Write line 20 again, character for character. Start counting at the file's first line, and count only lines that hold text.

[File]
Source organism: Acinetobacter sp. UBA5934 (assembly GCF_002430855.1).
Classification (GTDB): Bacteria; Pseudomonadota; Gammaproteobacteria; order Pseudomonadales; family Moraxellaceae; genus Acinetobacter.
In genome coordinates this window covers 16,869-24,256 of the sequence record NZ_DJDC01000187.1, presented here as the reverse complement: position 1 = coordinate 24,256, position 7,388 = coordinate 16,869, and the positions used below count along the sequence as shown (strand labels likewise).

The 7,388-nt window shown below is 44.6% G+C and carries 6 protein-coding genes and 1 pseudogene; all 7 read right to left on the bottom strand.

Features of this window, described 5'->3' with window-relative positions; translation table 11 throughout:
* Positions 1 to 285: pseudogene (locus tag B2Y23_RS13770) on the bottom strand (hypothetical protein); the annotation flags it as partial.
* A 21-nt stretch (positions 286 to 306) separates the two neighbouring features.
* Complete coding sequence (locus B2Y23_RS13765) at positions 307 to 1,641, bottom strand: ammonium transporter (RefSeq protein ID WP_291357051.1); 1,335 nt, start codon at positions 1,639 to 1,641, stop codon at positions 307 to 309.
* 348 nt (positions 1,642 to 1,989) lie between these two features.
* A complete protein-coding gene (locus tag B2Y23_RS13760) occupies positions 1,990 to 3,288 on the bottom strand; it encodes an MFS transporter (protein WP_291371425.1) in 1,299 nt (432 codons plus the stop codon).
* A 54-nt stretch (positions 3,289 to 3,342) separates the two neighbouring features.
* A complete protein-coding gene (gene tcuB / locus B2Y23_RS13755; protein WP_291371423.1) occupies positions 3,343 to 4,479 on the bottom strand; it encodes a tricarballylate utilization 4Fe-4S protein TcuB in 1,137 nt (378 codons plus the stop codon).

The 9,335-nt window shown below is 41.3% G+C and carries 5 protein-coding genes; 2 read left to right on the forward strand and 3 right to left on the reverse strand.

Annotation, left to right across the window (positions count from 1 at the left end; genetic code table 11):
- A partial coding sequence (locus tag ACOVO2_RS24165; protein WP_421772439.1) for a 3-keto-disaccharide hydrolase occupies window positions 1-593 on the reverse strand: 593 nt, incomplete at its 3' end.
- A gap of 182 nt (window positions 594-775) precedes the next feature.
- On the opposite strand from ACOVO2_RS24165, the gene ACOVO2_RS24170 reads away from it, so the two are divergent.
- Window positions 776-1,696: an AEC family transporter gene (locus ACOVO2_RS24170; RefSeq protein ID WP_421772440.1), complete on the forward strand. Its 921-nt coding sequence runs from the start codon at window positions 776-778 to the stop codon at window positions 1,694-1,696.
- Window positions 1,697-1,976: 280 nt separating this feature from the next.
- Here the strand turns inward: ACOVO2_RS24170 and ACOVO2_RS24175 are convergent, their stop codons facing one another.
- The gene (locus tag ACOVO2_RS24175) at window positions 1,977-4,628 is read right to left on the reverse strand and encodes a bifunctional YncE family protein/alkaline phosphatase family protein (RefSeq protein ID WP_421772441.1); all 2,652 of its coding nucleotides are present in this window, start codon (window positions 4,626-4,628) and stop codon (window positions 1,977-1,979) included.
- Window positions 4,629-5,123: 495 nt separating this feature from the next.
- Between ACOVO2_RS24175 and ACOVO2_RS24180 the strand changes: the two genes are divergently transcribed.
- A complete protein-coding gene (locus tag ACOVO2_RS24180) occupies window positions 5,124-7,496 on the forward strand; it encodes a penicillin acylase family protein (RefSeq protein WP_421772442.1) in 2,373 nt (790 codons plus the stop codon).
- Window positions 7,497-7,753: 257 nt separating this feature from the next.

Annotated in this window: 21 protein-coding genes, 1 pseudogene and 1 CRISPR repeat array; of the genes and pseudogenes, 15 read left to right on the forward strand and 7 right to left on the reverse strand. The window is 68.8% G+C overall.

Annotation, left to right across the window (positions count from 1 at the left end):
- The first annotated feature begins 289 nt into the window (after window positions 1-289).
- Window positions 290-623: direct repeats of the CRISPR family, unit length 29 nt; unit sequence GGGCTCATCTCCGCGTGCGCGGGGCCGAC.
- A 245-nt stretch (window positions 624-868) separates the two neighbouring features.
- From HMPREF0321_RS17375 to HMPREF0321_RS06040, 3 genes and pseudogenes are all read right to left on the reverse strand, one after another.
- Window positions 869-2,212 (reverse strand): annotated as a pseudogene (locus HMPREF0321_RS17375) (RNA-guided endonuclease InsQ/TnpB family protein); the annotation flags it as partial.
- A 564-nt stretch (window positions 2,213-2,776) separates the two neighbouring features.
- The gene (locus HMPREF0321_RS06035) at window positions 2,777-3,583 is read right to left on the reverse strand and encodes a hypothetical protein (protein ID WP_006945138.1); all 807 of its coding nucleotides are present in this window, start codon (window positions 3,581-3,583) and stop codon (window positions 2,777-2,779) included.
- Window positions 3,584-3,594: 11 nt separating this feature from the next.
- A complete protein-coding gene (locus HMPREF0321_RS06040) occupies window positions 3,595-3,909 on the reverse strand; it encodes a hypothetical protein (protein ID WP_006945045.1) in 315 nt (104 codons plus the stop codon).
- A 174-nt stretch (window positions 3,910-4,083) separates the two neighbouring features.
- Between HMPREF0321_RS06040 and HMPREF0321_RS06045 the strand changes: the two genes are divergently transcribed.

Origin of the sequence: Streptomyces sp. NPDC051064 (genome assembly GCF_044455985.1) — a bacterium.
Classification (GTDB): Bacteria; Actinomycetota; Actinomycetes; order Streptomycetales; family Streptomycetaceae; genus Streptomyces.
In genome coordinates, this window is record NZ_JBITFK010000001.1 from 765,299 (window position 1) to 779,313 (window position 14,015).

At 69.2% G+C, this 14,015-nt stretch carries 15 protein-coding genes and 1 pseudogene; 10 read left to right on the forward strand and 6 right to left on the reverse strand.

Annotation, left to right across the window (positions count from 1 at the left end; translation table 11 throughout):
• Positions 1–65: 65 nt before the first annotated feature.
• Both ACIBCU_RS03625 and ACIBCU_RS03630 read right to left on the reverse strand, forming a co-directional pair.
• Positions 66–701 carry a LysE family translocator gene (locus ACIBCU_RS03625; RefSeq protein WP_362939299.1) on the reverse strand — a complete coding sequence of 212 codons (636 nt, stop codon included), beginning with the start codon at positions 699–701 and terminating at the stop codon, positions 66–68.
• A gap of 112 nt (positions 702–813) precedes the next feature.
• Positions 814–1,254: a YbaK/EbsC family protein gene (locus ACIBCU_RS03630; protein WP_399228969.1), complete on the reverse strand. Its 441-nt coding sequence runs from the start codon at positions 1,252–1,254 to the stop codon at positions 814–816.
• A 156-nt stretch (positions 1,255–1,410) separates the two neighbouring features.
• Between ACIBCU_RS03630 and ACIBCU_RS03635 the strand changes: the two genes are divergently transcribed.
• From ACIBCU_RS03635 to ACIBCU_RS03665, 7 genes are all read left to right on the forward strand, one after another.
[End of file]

- Here the strand turns inward: ACOVO2_RS24170 and ACOVO2_RS24175 are convergent, their stop codons facing one another.